Category: Basques in New Mexico

Basques in the United States: Add your personal tale to this ever expanding project

We here at the Center for Basques Studies are amazed by the amount of work that has gone into collecting the countless stories of Basque immigrants to the United States, and the results of this labor can be found in the three volumes, and counting, of Basques in the United States. Now it’s your turn to tell your story! Do you have a relative who migrated to the States? Perhaps you migrated here yourself! Have you taken a look at your own family members’ entries and found discrepancies or have additional information? We’d love your help, and it only takes a few minutes, here’s how:

First, visit our website: https://basquesintheus.blogs.unr.edu

There you will find links to add a new entry, correct an existing entry, or add to an existing entry. Today, we’re going to look at creating a new entry.

Once you click on the link, you will be lead to the following page:

As you can see, it’s a form where you can input all of the information you know. Don’t worry if you don’t have all of the specifics! Fill in what you know.

Next, you will be asked to add more personal information about the family, work experience(s), and stories of your migrant. Once again, do the best you can!

Be sure to add a photo if you have one!

Lastly, you are required to include your own information so that we can reach out to you.

Once again, this is your chance to be part of this amazing project! Be sure to take a few minutes out of your busy day to preserve the history and memory of your family, believe me, it will be worth it. And keep in mind, we regularly post on individuals mentioned in this biographical encyclopedia. Who knows, you or your family members could be next!

Please contact us via replies (at the bottom of this page) if you need further assistance. We look forward to reading your stories!

The First Basque Thanksgiving

Acknowledging, slightly tongue-in-cheek, our “six degrees of separation” complex when it comes to all things Basque, today we’d like to share a story about the first feast of Thanksgiving by Europeans in what would eventually be the US, which, in the words of Steve Bass, “occurred on April 20, 1598 in the area of present day El Paso, Texas. The feast was led by the Basque Juan de Oñate during his expedition north from San Gerónimo, Mexico to colonize New Mexico.”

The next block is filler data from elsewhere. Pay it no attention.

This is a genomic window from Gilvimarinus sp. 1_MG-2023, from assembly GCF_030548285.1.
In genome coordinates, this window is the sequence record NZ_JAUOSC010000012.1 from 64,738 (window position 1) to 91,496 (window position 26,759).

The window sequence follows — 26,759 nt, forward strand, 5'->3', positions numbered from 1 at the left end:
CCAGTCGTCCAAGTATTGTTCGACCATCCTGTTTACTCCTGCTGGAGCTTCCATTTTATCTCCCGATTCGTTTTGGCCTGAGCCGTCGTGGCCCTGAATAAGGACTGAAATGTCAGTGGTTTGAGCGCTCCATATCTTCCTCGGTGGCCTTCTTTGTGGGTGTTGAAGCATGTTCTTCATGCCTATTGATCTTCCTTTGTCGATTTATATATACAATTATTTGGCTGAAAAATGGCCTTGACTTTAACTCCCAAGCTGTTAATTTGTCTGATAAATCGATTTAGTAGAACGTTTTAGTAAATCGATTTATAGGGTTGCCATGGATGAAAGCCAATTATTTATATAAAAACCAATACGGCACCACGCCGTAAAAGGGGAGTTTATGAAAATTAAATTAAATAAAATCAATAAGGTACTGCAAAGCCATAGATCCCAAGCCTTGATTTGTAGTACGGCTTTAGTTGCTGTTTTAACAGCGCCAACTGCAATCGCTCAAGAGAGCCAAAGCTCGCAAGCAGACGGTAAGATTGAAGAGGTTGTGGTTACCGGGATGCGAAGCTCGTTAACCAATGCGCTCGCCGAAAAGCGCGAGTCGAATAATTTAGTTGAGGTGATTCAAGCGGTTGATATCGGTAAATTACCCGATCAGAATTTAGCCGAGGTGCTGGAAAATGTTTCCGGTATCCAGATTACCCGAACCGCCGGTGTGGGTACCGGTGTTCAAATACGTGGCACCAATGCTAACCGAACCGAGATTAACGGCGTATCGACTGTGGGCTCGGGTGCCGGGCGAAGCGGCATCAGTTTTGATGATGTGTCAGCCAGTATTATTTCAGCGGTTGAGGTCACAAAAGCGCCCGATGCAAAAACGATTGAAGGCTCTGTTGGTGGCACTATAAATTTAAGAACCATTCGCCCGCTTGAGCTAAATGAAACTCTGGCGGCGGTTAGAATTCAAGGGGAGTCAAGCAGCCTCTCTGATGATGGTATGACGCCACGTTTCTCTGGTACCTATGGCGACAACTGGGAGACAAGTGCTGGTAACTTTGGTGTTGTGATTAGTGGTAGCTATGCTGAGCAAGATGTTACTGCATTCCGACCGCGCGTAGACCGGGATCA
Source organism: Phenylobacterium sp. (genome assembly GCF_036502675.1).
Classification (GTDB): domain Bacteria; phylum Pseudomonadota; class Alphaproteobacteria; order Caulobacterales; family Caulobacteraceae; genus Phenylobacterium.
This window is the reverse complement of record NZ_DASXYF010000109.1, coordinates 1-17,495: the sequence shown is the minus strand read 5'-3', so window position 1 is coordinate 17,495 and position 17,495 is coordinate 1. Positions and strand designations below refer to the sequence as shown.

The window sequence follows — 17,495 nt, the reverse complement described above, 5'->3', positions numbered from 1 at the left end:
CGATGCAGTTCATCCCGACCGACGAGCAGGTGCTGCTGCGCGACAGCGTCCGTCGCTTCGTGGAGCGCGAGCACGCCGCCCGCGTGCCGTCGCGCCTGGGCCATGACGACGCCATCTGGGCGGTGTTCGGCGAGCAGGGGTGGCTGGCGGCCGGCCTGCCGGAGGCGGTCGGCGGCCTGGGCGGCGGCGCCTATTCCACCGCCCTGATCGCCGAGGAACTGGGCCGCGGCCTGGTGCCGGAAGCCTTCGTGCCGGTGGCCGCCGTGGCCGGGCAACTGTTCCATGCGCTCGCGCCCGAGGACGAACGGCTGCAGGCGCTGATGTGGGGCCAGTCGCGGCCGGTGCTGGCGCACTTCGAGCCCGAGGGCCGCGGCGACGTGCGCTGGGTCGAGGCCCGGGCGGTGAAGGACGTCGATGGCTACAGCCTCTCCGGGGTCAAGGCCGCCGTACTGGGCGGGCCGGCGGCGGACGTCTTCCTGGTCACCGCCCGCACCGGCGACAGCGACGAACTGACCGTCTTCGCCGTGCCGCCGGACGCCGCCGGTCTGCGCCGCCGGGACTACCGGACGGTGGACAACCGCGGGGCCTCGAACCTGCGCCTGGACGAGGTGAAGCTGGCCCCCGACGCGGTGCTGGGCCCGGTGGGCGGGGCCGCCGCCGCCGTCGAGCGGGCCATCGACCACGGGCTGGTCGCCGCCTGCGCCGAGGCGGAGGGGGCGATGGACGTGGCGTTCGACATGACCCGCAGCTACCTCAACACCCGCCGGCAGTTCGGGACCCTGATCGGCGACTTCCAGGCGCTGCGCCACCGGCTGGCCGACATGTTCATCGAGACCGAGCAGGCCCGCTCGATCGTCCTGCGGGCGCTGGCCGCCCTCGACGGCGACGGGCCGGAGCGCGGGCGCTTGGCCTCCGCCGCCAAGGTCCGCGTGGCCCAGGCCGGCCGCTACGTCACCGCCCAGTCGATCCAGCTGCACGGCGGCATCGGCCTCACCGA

640px-new_mexico_san_juan_pueblo_donjuan_de_onate_first_govenor_of_new_spain

Statue of Juan de Oñate, Oñate Monument Center, Alcalde, NM. Picture by Advanced Source productions, courtesy of Wikimedia Commons.

Surrounded by Basque relatives and friends, Oñate’s expedition set off in January 1598 and, after a grueling three-month journey at the point of which the colonizers were fast running out of food and water rations, they came across the Rio Grande, which offered abundant fresh water and game to replenish them. Hence, their first Thanksgiving feast.

506px-texas_historical_marker_for_don_juan_de_onate_and_el_paso_del_rio_norte

Texas Historical Marker for Don Juan De Oñate and El Paso Del Rio Norte. Photo by Pi3.124, courtesy of Wikimedia Commons.

In Amerikanuak (p.78), William A. Douglass and Jon Bilbao also observe that:

Unlike previous efforts, which were comprised largely of soldiers and missionaries, the Oñate force included colonists and livestiock. In this fashion Oñate introduced the first sheep flocks into what would later become territory of the United States (a fitting early forerunner of massive Basque involvement in the nineteenth- and twentieth-century development of the sheep industry of the American West).

Oñate’s expedition forged ahead, reaching the southern area of present-day Kansas, before returning, ultimately, to his home province of Nueva Vizcaya in present-day Mexico.